"Well, let me see . . . the freezer bowl, yup, it's obsolete, ma'am."
I asked if the operator knew where else to look for a replacement bowl for my ten year old ice cream maker but held little hope. I'd spent the past two days combing the Internet for a new life for my neglected friend. She did not, though, and this appeared to be the end of the road.
Days before, the zipper on my son's Spiderman hoodie broke. "You'd need to replace the entire zipper," my mom reported, examining the damage. She was right. What does a new zipper cost - even assuming I owned a sewing machine and knew how to use it? I'm not Burbanmom after all. The sweatshirt was only $2.00 at a local thrift shop and I am trying to move away from media characters. It seemed that the sweatshirt's useful life had expired as well.
When visiting a friend, I noticed that her 1970's bathroom had a window to the outdoors with slats that cranked open. I noted, with some amazement, that folks used to rely on design rather than electricity to dissipate shower steam. "Yeah, the bathroom is really outdated," my friend responded.
Were these things really obsolete? Beyond repair? Outmoded?
Decades ago, people utilized shade trees and ice cold drinks on a wrap around porch to cool them in the summer. They cozied around a wood burning stove for dinner and companionship in the winter. Is that life bygone? I'm not so sure. As the adage goes, everything old is new again. "Green building" has seen a resurgence in the use of design to forego energy usage for home temperature management. "Natural conditioning" and "passive cooling and heating" are the sustainable architect's commandments. Those words sound a lot like a tall glass of fresh squeezed lemonade and a porch swing to me.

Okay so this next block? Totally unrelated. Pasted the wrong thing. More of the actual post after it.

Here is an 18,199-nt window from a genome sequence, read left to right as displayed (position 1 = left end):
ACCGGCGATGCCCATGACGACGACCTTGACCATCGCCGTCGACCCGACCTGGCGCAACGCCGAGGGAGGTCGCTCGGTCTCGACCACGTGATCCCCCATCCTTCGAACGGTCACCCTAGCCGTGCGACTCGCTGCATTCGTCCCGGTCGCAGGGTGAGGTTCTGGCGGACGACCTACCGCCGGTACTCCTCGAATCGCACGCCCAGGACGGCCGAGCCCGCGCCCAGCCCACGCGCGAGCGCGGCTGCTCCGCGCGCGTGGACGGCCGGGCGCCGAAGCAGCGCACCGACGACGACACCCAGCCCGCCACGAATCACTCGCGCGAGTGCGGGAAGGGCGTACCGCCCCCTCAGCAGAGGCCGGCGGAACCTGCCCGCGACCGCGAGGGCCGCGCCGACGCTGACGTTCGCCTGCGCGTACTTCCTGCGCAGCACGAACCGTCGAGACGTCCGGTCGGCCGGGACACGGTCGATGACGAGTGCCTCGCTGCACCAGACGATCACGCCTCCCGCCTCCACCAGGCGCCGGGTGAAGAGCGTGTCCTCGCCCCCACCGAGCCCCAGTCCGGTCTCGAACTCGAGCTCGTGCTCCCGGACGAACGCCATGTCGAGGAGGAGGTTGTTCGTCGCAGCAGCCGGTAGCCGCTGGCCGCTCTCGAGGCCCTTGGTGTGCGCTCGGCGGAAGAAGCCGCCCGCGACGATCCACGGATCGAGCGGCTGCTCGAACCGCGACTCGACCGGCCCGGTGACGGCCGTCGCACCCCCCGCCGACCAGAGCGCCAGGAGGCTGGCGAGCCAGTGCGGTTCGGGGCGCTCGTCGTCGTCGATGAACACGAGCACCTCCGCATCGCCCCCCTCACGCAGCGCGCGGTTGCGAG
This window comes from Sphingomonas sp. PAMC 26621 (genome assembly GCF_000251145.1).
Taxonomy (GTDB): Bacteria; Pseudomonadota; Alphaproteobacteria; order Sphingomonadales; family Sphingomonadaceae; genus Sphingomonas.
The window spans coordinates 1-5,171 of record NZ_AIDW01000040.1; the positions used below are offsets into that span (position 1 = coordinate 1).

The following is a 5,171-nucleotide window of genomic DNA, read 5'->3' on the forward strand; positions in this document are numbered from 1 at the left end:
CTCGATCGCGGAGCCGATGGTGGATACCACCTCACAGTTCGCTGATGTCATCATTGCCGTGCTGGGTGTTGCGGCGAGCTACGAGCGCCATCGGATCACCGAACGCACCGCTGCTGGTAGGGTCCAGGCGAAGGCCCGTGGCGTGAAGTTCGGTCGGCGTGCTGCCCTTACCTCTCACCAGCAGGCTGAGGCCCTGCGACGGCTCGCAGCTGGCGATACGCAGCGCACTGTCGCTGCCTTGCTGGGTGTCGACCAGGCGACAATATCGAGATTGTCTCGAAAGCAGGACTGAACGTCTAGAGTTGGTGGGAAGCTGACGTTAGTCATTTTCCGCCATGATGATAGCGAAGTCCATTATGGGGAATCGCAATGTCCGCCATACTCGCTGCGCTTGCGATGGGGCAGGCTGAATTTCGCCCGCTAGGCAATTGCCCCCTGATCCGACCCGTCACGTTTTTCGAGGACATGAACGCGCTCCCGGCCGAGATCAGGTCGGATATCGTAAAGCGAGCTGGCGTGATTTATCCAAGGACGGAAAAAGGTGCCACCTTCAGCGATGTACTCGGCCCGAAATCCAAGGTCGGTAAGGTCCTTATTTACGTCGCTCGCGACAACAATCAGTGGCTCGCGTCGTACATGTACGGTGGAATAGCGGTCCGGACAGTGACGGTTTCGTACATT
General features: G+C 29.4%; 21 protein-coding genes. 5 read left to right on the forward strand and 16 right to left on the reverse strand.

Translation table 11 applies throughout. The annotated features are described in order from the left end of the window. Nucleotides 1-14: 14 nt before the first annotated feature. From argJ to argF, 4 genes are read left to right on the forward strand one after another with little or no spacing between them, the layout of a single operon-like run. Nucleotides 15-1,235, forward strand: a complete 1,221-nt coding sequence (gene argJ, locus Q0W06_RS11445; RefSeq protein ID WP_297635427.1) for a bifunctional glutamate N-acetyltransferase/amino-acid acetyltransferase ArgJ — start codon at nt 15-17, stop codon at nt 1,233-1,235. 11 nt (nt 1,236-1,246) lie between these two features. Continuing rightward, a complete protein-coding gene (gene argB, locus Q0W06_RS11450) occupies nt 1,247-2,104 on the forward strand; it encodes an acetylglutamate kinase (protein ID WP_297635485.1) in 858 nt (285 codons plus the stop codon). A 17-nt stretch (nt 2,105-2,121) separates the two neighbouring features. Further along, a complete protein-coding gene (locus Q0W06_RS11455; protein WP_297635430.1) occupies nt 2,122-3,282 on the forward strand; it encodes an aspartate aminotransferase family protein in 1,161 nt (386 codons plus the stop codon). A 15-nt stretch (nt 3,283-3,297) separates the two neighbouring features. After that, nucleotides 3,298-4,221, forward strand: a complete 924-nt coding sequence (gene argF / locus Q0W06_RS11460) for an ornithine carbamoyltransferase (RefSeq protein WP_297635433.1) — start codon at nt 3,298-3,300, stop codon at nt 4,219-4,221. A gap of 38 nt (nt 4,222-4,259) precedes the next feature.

A broken zipper? That too is easily remedied. It turns out there's something called a tailor and even an independent one located in my down town. Sure, it would cost less, in terms of dollars, to throw out a sweatshirt with a busted zipper. The thrift store would even offer up an inexpensive, guilt free replacement.
Ultimately, I just cannot do that. You see, I am not leading an obsolete life. I have given up the twentieth century mores that regard such items as garbage, that consider my trash can, the garage collector's truck, the landfill the logical resting place for anything broken, out of fashion, antiquated, or obsolete.
Even planned obsolescence cannot get the better of me. My ice cream maker would not become landfill fodder merely because some manufacturer deemed it so. No. For every problem, there is a solution and, many times, that solution is Ebay. I located an identical ice cream maker, missing a few pieces but including the freezer bowl and, for a small fee plus shipping, I'll be eating homemade ice cream this spring. Not so bygone, after all.